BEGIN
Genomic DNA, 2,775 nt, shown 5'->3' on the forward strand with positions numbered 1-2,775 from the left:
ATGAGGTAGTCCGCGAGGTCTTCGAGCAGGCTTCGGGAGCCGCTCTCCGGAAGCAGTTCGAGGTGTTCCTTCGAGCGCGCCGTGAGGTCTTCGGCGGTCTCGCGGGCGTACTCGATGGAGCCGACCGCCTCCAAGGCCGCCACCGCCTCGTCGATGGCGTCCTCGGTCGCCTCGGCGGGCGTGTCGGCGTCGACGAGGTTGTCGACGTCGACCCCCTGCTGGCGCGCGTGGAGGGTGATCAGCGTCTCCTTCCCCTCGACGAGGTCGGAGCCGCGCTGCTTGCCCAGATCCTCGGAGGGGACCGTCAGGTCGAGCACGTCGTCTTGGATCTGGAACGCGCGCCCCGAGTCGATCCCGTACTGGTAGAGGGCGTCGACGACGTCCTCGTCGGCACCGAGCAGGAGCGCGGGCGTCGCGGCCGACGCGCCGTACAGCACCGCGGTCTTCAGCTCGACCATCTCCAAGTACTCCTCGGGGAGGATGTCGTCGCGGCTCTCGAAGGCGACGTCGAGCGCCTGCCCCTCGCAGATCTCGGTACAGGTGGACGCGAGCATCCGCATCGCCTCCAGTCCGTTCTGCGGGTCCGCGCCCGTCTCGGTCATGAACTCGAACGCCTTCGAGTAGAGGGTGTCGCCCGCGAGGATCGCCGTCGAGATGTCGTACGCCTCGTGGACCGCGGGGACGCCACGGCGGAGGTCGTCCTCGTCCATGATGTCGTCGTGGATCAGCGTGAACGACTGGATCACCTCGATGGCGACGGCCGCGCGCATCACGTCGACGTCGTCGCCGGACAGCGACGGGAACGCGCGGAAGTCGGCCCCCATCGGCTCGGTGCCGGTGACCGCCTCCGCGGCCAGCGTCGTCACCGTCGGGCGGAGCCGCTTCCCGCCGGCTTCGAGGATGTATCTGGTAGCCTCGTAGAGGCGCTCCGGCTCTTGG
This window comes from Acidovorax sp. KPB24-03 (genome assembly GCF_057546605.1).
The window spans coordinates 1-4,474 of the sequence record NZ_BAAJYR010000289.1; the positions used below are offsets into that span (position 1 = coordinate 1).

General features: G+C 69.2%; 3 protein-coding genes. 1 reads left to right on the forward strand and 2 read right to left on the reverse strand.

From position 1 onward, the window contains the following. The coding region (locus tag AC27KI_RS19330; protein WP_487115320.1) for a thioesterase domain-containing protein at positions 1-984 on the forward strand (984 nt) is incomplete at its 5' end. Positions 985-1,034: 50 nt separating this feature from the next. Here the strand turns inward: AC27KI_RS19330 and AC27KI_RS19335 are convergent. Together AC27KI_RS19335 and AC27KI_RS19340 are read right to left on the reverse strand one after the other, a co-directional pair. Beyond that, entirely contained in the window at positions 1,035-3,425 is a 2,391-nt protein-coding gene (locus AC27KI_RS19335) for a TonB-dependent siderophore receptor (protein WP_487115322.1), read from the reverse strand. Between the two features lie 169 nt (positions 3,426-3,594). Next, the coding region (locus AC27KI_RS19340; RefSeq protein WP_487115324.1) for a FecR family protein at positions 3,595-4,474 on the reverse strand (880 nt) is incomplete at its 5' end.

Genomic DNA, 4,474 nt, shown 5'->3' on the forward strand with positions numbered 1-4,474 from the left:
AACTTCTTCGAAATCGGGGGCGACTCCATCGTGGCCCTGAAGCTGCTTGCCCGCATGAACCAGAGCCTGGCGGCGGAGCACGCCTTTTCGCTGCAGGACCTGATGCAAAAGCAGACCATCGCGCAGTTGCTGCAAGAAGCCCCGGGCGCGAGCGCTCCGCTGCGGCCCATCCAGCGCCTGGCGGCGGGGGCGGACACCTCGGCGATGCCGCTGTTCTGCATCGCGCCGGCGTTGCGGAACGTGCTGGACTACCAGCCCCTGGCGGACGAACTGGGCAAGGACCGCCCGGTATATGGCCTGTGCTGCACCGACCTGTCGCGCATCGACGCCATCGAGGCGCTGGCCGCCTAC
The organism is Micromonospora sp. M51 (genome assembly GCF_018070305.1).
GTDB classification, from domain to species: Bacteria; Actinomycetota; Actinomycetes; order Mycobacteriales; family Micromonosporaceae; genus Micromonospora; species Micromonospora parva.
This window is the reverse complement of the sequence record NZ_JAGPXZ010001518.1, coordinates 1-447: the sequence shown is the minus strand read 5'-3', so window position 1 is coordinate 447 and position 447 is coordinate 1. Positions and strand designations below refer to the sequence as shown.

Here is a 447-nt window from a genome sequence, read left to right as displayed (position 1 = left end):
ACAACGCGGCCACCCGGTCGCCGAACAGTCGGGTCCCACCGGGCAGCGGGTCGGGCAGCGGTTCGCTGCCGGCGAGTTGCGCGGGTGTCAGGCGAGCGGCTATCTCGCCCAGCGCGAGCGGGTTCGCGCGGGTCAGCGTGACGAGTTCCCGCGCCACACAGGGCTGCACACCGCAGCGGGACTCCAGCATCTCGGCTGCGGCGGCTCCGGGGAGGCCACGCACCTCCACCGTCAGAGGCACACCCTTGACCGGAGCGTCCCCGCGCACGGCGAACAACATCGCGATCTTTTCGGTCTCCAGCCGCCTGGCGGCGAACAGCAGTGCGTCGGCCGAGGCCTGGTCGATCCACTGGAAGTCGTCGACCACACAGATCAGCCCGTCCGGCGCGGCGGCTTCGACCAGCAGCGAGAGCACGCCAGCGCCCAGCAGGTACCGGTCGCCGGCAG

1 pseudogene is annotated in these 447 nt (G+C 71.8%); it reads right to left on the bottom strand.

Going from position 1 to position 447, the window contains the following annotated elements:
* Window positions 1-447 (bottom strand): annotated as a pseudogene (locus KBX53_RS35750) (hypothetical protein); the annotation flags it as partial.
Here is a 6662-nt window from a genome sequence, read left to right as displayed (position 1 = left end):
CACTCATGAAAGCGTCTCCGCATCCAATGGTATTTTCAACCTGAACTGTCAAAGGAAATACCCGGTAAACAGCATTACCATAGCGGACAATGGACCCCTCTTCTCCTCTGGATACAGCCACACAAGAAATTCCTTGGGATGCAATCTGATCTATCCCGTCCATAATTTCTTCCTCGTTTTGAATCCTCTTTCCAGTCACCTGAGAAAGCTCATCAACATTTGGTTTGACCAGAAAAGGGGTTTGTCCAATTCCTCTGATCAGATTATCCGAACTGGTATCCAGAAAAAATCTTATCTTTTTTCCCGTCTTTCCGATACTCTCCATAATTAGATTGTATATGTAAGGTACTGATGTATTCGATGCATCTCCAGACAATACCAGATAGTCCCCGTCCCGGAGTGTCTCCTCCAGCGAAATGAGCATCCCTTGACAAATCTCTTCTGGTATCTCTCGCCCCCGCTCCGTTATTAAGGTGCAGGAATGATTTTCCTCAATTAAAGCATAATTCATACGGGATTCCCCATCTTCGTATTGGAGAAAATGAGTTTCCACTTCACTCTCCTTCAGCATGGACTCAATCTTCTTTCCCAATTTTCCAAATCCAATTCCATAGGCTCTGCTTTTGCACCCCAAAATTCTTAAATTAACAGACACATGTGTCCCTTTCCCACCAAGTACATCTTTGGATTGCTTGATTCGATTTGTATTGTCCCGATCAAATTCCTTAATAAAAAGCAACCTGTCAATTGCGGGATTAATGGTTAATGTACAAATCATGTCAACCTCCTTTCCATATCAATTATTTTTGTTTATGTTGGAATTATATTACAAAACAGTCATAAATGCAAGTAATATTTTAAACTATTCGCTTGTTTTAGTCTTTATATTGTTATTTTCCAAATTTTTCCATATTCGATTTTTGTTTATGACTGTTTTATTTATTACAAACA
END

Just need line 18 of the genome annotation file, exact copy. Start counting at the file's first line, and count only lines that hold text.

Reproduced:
CACTCATGAAAGCGTCTCCGCATCCAATGGTATTTTCAACCTGAACTGTCAAAGGAAATACCCGGTAAACAGCATTACCATAGCGGACAATGGACCCCTCTTCTCCTCTGGATACAGCCACACAAGAAATTCCTTGGGATGCAATCTGATCTATCCCGTCCATAATTTCTTCCTCGTTTTGAATCCTCTTTCCAGTCACCTGAGAAAGCTCATCAACATTTGGTTTGACCAGAAAAGGGGTTTGTCCAATTCCTCTGATCAGATTATCCGAACTGGTATCCAGAAAAAATCTTATCTTTTTTCCCGTCTTTCCGATACTCTCCATAATTAGATTGTATATGTAAGGTACTGATGTATTCGATGCATCTCCAGACAATACCAGATAGTCCCCGTCCCGGAGTGTCTCCTCCAGCGAAATGAGCATCCCTTGACAAATCTCTTCTGGTATCTCTCGCCCCCGCTCCGTTATTAAGGTGCAGGAATGATTTTCCTCAATTAAAGCATAATTCATACGGGATTCCCCATCTTCGTATTGGAGAAAATGAGTTTCCACTTCACTCTCCTTCAGCATGGACTCAATCTTCTTTCCCAATTTTCCAAATCCAATTCCATAGGCTCTGCTTTTGCACCCCAAAATTCTTAAATTAACAGACACATGTGTCCCTTTCCCACCAAGTACATCTTTGGATTGCTTGATTCGATTTGTATTGTCCCGATCAAATTCCTTAATAAAAAGCAACCTGTCAATTGCGGGATTAATGGTTAATGTACAAATCATGTCAACCTCCTTTCCATATCAATTATTTTTGTTTATGTTGGAATTATATTACAAAACAGTCATAAATGCAAGTAATATTTTAAACTATTCGCTTGTTTTAGTCTTTATATTGTTATTTTCCAAATTTTTCCATATTCGATTTTTGTTTATGACTGTTTTATTTATTACAAACA